3 Replies Latest reply on Oct 12, 2007 9:19 PM by genexxer genexxer

    Contact Set vs Global Bonding

    Lee Drozdenko

      I have a 3 part assembly and the global contact is set to bonded. I'm running a frequency analysis to find the natural frequencies.

      Can I assume since the parts are touching that they will be bonded or do I have to define a contact set?

      I ran both simulations with these results:
      Just global:
      Mode No. Frequency(Hertz)
      1 122.65
      2 138.95
      3 279.87
      4 387.1
      5 846.1

      with contact set:

      Mode No. Frequency(Hertz)
      1 -1.7596
      2 -0.10258
      3 -0.028497
      4 -0.0098229
      5 0.055411
      6 0.70618
      7 997.02
      8 1101.8
      9 2860.8

      Thanks for any tips.


        • Contact Set vs Global Bonding
          Vince Adams
          Lee, take a look at the deformed images. These should tell you what is working and what isn't It is unlikey that the displaced shapes at each of these modes are identical with such different frequencies. If this doesn't answer your questions, let me know.
            • Contact Set vs Global Bonding
              Lee Drozdenko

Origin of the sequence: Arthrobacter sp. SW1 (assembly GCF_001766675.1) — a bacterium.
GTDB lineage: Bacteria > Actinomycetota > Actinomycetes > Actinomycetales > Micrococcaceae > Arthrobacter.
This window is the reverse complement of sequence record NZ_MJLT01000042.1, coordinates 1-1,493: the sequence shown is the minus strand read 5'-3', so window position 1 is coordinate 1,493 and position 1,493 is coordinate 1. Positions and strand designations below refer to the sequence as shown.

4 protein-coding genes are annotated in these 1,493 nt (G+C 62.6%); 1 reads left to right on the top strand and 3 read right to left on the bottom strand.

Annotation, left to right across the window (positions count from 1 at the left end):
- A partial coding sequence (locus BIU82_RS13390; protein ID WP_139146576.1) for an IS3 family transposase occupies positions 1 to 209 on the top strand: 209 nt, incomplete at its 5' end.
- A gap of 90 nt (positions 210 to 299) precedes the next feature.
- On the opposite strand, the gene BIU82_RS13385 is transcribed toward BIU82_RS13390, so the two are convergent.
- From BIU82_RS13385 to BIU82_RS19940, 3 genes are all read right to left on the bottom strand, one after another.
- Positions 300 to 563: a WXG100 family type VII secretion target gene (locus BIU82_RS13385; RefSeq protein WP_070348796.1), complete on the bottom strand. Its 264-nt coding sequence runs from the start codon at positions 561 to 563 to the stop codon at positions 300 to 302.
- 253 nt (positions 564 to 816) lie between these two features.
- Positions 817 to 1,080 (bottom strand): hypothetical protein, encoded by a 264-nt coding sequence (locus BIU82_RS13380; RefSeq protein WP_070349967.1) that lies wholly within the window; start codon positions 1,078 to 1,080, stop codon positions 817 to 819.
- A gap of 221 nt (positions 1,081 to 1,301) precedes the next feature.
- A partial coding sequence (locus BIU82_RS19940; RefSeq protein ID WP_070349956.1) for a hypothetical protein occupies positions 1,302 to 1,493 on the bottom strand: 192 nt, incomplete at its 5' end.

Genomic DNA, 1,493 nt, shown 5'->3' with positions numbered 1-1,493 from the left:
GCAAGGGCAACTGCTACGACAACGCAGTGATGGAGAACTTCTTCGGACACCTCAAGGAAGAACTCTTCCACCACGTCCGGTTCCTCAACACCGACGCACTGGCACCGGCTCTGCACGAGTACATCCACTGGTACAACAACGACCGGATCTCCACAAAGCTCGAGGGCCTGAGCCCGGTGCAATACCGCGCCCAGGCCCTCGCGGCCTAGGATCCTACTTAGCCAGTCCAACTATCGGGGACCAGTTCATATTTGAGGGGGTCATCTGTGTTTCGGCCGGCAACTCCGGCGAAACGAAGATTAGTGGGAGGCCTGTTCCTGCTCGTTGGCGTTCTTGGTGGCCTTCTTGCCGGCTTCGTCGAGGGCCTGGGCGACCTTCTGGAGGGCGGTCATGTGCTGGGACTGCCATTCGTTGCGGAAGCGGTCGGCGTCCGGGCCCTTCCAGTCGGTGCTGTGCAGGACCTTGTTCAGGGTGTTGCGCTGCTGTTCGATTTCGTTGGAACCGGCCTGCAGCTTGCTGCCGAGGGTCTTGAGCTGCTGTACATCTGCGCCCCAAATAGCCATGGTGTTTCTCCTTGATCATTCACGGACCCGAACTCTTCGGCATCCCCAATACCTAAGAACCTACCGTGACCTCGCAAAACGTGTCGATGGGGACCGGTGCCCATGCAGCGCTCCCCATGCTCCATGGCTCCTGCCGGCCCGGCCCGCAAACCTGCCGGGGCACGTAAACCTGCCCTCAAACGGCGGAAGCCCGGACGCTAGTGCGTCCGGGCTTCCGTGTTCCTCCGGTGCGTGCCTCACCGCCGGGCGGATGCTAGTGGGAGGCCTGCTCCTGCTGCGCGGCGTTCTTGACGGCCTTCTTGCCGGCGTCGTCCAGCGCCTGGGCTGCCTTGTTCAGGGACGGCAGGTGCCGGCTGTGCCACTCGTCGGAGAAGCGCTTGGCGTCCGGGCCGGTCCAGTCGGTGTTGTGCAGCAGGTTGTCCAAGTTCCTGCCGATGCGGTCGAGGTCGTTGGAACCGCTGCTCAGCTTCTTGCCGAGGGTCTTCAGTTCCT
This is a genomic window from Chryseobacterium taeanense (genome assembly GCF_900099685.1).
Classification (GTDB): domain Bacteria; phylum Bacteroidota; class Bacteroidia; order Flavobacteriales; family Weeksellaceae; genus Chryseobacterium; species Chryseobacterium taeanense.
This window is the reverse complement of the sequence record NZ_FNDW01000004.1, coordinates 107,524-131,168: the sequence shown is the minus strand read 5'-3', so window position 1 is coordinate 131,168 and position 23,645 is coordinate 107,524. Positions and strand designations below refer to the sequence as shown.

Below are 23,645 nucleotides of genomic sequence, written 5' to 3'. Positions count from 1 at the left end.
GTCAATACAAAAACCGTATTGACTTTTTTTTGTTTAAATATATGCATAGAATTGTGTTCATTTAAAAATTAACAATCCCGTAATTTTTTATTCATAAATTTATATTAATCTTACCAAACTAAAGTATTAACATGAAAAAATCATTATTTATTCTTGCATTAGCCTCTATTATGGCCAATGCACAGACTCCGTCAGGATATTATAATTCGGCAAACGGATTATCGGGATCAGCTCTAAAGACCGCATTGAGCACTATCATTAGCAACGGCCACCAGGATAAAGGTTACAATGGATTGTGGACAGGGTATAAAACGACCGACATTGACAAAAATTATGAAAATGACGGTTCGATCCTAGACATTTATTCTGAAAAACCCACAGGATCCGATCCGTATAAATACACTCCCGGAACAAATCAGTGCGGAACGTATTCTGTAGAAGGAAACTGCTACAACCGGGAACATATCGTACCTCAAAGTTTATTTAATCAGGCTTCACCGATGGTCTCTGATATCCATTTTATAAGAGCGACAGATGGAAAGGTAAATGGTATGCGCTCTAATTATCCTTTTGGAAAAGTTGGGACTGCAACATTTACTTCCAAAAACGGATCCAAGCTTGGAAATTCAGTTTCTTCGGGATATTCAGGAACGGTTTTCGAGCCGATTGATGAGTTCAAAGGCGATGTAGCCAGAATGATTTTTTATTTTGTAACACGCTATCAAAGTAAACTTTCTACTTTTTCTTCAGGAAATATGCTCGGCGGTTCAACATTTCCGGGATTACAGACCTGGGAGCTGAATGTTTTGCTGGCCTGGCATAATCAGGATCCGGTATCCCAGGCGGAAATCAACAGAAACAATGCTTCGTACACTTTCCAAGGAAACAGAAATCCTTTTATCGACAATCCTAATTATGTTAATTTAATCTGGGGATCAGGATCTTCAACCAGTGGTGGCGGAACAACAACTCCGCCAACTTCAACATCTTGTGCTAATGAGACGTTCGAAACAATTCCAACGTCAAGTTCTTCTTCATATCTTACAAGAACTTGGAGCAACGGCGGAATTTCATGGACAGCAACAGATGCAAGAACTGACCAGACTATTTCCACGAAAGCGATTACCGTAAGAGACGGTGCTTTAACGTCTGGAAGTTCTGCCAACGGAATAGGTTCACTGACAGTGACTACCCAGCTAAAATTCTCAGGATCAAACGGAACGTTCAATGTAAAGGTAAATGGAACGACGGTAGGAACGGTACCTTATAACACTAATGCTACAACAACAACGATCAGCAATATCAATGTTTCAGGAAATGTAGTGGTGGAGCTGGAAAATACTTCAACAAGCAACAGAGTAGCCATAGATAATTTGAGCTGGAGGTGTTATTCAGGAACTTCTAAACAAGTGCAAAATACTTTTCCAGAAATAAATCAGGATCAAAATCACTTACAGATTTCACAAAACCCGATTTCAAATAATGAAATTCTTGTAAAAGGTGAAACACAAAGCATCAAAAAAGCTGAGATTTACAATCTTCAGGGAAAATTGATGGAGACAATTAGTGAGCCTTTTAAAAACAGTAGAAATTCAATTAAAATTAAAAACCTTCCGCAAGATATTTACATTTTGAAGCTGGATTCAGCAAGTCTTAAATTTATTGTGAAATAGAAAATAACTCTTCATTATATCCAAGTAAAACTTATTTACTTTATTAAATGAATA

I looked at the modes and also contacted our reseller tech support. They informed me that I should ignore the first 6 modes if they are ~0 due to the 6 DOF's.

              Even if I did that the simulated results are far off the measured lab results.
              The first simulation seemed to be on the right track so that's why I was confused on why the results of the 2nd round were so far off.


            • Contact Set vs Global Bonding
              genexxer genexxer
              Experience shows that bonded by default ties to my experimental results. I never went to the other thing you mention, except when using shell elements. Another question is if both studies used the same mesh. I find great errors using draft elements in natural frequency modal analysis.